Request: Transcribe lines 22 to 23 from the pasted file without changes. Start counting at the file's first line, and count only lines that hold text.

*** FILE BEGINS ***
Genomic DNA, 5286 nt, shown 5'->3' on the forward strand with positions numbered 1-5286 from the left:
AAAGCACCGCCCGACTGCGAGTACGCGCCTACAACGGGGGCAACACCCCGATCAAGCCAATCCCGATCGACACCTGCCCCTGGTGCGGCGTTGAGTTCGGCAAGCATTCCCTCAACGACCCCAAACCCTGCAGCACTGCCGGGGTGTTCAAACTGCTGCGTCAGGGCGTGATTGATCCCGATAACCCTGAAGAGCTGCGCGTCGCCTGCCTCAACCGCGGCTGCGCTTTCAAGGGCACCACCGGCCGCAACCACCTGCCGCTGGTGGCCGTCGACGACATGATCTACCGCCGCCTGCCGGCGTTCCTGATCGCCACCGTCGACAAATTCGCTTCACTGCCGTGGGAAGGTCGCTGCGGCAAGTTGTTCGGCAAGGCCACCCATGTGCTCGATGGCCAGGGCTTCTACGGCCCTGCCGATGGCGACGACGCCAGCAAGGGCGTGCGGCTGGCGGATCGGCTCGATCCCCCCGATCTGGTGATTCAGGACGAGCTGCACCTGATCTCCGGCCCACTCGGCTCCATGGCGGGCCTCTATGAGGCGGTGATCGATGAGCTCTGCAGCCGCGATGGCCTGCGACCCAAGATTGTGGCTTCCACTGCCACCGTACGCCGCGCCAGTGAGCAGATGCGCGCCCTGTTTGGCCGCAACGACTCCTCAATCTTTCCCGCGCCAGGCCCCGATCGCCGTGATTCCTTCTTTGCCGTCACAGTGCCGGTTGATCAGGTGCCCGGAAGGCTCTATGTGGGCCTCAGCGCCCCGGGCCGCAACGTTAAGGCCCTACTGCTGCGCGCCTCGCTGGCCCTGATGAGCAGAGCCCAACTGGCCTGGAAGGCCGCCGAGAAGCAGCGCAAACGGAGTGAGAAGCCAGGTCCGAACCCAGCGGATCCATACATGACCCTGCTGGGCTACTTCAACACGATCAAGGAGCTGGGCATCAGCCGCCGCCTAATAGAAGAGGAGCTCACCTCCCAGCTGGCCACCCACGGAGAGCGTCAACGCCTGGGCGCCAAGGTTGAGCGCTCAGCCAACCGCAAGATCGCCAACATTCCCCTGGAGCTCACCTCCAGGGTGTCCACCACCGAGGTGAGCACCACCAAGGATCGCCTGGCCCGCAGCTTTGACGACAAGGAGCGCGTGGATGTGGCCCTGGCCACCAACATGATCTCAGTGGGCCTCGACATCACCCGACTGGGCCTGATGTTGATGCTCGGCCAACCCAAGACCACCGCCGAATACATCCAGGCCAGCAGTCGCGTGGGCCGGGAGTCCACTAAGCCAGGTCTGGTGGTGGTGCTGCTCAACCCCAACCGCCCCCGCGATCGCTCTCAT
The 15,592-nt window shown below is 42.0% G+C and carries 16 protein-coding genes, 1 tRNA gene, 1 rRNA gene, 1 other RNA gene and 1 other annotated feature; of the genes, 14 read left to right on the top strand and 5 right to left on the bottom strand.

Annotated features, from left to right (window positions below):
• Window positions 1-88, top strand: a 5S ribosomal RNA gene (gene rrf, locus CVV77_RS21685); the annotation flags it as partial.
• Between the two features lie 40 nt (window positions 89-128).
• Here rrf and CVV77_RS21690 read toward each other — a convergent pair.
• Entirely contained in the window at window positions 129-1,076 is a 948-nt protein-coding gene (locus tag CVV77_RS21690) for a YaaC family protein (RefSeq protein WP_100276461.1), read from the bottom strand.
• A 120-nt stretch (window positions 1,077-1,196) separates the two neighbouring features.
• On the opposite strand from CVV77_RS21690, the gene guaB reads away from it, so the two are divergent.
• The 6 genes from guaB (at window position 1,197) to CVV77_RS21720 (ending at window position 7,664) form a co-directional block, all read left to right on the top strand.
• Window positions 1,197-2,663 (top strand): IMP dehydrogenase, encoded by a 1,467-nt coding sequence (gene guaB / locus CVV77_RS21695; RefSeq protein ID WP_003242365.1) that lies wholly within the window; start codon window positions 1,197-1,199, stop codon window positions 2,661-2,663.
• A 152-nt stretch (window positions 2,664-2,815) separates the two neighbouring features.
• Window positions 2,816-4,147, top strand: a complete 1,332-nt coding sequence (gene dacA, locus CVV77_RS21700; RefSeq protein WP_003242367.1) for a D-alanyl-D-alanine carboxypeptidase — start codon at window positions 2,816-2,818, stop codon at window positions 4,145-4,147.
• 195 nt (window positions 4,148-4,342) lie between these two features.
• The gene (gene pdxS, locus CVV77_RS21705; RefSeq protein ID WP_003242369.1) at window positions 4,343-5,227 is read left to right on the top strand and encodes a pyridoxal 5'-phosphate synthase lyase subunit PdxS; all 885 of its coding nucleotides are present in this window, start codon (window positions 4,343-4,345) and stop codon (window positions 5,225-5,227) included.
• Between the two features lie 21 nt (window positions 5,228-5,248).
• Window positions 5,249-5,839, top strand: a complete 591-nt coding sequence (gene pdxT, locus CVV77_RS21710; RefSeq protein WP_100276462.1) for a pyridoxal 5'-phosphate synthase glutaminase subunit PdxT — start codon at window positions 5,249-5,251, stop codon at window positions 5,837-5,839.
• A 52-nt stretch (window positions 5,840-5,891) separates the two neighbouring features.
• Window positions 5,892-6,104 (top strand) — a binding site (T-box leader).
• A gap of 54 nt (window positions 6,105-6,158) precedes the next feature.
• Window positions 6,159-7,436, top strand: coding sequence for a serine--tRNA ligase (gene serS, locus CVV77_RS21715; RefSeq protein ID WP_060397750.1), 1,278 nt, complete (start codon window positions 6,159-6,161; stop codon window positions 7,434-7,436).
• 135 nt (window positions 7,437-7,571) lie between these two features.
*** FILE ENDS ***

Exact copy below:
• Window positions 6,159-7,436, top strand: coding sequence for a serine--tRNA ligase (gene serS, locus CVV77_RS21715; RefSeq protein ID WP_060397750.1), 1,278 nt, complete (start codon window positions 6,159-6,161; stop codon window positions 7,434-7,436).
• 135 nt (window positions 7,437-7,571) lie between these two features.